A Soldier, a Youth Minister, and a Kayak

For I know the plans I have for you,” declares the Lord, “plans to prosper you and not to harm you, plans to give you hope and a future. Jeremiah 29:11


I already knew I liked Jeremy Wilson. But after spending an hour with him, it became clear that God has prepared this strong man to lead our youth ministry. I believe you’ll agree after learning some of the insights he shared during a recent interview for IMPACT blog.

Jeremy grew up on Sand Mountain in the town of Section, AL. During his high school years, he became a sports writer for a newspaper in Fort Payne and was heavily involved in a youth group at Nazareth Baptist Church in Rainsville. Jeremy now realizes, however, he was not a true believer until later in his life. Like so many others, he had a lot of knowledge about God but did not have a real relationship with God.

After serving in the military as an Army medic, Jeremy attended Northeast Alabama Community College where some young guys involved in Baptist campus ministry invited him to their weekly lunch meetings. In a kind and sincere way, those guys asked him to attend a revival which just happened to be at Nazareth Baptist where Jeremy attended years before. There, for the first time, a familiar verse spoke to his heart. God used Jeremiah 29:11 to get his attention. That night Jeremy surrendered his life to Christ and became a true, born-again follower of Jesus.

When asked who influenced him the most during his teenage years, he recalls a basketball coach named Johnny Greene. This man taught Jeremy a lot about being a man, about being respectful of people and material things, about work ethic, and about living with integrity. Out of all that, Jeremy learned the value of living a life of transparency which includes readily owning responsibility for sometimes falling short of perfection. What a valuable trait for a student leader to have and to model!

Jeremy loves to talk about what Hartselle means to him and to his family, especially after living in a different community before coming here. Jeremy and his wife, Crystal, along with their three children, quickly felt at home in Hartselle where he says that the people are so friendly and hospitable. Whenever he can find the time, Jeremy and his family love spending time outdoors, especially hiking, canoeing, or kayaking.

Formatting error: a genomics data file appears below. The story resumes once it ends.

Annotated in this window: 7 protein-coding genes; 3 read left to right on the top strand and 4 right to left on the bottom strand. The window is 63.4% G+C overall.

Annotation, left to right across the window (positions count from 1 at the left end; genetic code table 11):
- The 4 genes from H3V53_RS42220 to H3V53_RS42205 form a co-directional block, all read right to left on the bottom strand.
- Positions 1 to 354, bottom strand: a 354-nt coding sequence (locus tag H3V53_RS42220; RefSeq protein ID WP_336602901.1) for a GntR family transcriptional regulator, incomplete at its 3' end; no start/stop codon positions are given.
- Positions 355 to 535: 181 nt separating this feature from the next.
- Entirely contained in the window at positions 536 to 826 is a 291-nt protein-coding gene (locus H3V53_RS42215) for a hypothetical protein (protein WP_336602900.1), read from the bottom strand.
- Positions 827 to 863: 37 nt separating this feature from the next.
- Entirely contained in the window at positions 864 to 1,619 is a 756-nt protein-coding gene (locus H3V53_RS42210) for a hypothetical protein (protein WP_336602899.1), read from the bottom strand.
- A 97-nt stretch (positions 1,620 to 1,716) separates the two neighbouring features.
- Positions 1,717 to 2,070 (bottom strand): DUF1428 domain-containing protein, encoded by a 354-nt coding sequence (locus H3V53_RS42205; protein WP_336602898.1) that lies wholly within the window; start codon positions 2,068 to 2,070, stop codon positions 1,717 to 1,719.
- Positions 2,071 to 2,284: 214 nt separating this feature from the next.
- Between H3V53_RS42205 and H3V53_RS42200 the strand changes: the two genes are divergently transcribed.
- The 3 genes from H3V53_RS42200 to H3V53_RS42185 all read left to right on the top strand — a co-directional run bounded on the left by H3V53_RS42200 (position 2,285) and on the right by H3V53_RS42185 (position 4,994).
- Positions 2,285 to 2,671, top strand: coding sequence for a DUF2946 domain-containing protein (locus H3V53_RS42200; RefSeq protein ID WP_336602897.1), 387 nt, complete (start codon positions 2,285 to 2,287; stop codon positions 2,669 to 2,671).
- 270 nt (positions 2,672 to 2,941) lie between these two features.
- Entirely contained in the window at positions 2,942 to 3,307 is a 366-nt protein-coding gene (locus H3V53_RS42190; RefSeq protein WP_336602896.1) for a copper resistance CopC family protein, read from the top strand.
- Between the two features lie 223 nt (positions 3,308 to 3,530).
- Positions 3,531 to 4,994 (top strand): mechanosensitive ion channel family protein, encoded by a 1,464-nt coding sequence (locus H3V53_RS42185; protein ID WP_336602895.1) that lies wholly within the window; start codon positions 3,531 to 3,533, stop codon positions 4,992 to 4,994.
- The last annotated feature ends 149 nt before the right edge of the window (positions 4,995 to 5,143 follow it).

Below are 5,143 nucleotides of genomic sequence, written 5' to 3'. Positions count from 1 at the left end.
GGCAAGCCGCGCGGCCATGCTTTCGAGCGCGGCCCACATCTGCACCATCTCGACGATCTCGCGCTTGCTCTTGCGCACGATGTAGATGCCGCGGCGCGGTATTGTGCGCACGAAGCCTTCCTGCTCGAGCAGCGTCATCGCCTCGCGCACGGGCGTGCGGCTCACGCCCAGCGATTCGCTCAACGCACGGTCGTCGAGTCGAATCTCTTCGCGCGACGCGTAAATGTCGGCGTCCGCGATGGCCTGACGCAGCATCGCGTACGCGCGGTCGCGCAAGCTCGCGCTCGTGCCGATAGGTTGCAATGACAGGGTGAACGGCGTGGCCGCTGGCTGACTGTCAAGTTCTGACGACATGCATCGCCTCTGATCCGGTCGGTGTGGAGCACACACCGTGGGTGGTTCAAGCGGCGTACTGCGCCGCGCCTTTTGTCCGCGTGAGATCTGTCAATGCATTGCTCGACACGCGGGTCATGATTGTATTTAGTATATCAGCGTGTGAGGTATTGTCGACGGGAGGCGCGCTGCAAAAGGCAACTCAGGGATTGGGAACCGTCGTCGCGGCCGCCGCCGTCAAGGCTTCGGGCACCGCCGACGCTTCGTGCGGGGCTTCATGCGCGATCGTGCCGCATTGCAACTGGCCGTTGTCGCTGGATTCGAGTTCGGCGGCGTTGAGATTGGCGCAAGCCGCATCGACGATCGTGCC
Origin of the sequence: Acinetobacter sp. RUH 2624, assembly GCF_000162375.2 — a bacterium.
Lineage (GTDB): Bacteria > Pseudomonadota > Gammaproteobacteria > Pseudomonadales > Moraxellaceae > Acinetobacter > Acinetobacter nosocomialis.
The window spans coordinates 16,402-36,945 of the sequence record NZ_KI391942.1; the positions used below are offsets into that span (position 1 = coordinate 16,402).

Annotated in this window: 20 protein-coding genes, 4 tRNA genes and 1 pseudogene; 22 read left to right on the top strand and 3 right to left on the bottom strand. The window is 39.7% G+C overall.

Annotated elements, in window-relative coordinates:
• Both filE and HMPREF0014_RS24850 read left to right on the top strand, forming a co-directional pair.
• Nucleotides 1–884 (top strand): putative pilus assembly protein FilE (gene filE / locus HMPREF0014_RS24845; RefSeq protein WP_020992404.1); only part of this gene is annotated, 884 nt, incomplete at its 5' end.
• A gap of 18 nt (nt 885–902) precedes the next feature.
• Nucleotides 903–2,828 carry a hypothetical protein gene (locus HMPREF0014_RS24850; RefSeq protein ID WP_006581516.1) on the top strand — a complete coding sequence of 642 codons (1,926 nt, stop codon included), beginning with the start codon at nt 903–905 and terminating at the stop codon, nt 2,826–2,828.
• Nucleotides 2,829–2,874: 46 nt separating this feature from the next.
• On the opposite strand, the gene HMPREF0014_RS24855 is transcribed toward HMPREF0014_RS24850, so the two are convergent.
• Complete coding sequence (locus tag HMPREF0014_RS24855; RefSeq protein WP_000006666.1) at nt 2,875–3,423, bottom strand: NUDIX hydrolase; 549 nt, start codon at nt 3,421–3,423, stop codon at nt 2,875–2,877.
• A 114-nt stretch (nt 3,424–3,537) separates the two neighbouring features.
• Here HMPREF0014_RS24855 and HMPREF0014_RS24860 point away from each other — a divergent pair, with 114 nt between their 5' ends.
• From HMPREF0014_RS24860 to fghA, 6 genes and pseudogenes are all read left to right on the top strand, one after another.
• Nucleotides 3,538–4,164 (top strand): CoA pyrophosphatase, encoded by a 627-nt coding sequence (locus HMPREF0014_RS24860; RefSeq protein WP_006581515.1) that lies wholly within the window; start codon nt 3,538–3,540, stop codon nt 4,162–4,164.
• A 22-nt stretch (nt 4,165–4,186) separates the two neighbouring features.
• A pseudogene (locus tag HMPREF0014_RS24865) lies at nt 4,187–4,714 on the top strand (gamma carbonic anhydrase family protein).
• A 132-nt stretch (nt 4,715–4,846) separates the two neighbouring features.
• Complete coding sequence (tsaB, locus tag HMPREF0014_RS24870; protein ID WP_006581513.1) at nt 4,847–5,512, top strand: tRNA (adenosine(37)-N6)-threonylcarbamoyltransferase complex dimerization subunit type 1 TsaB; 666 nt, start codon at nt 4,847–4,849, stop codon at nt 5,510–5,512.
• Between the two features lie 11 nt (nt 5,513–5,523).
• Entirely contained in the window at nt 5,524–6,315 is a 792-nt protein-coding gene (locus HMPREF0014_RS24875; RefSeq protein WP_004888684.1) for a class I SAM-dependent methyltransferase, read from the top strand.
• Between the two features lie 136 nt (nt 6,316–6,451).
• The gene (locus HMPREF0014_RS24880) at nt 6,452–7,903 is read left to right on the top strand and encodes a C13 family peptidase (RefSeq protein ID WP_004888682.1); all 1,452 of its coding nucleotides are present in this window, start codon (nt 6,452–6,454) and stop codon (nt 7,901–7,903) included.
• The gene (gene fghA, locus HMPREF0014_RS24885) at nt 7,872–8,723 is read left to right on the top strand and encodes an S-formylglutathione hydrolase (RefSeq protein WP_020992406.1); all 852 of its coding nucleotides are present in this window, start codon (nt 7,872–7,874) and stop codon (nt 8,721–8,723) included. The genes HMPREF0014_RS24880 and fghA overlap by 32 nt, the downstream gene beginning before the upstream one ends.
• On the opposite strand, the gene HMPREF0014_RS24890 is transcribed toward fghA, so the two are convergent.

Below are some specific questions that I asked Jeremy followed by his response.

What are some ways that adults can help students reach their spiritual potential?

Priorities. There is so much competition for our time and commitment. Most of those competing activities are not bad at all. Still, we all need to demonstrate to students that worshiping and serving God deserves to be the first priority in life.

Acceptance. Students in our youth group are the church of today even though they are often referred to as the church of tomorrow. Each one who is a born-again, baptized believer is an essential part of the church today with the potential to contribute to the good of the Body.

Adaptability. We must be open to changing how we reach people with the Gospel. God and His Word never change, of course. But methods of evangelism and discipleship are ever-evolving. Decades-old strategies can’t be productive today because people’s worldviews, circumstances, and challenges are not the same as they were then.

How well do you understand major challenges faced by students these days?

Most of us likely jumped toward issues we hear a lot about such as drugs, alcohol, peer pressure, bullying, and sexual orientation. No doubt, those are all major issues nagging at the youth of today. Most likely, they already know what adults are going to say about those factors.

We need to plunge deeper into areas that probably seem superficial to adults. Events like doing poorly on a test or losing a boyfriend or girlfriend or not being selected as a cheerleader may seem frivolous to adults. We need to remember the effects such events had on us at that age and intentionally learn to express empathy in those situations.

What do an Army medic and a youth pastor have in common?

You might think that an Army medic and a youth minister are exact opposites, but my story is a great example of how God has a purpose for every experience of our lives.

As a medic in the midst of battle, my job was to identify and meet needs of fellow soldiers. During my time in the Army, I had a medic bag and a rifle to help in whatever situation I found myself. When my fellow soldiers and I worked together and everybody performed their job, lives were saved that would have been lost.

My job as a minister to students is to identify and meet the needs of others. Now, I’m equipped with the Word of God and prayer. When team members (the church) work together in unison, souls are saved and Christians young and old experience God and His blessing that otherwise would be missed.  

How can we support our students?

Start a conversation and get to know one or two students. Build relationships and walk alongside them as we all move toward the goal of being imitators of Christ.


Want to know a secret way to make Jeremy’s face morph into a massive smile? Show up with a blueberry or pecan cobbler. Or, if you’re musically gifted, show up at his house with a guitar and join one of his jamming sessions. First Baptist Hartselle is a better place because of Jeremy Wilson and the influence he is having on not just the youth but all members of our church. May God continue to bless him and use him.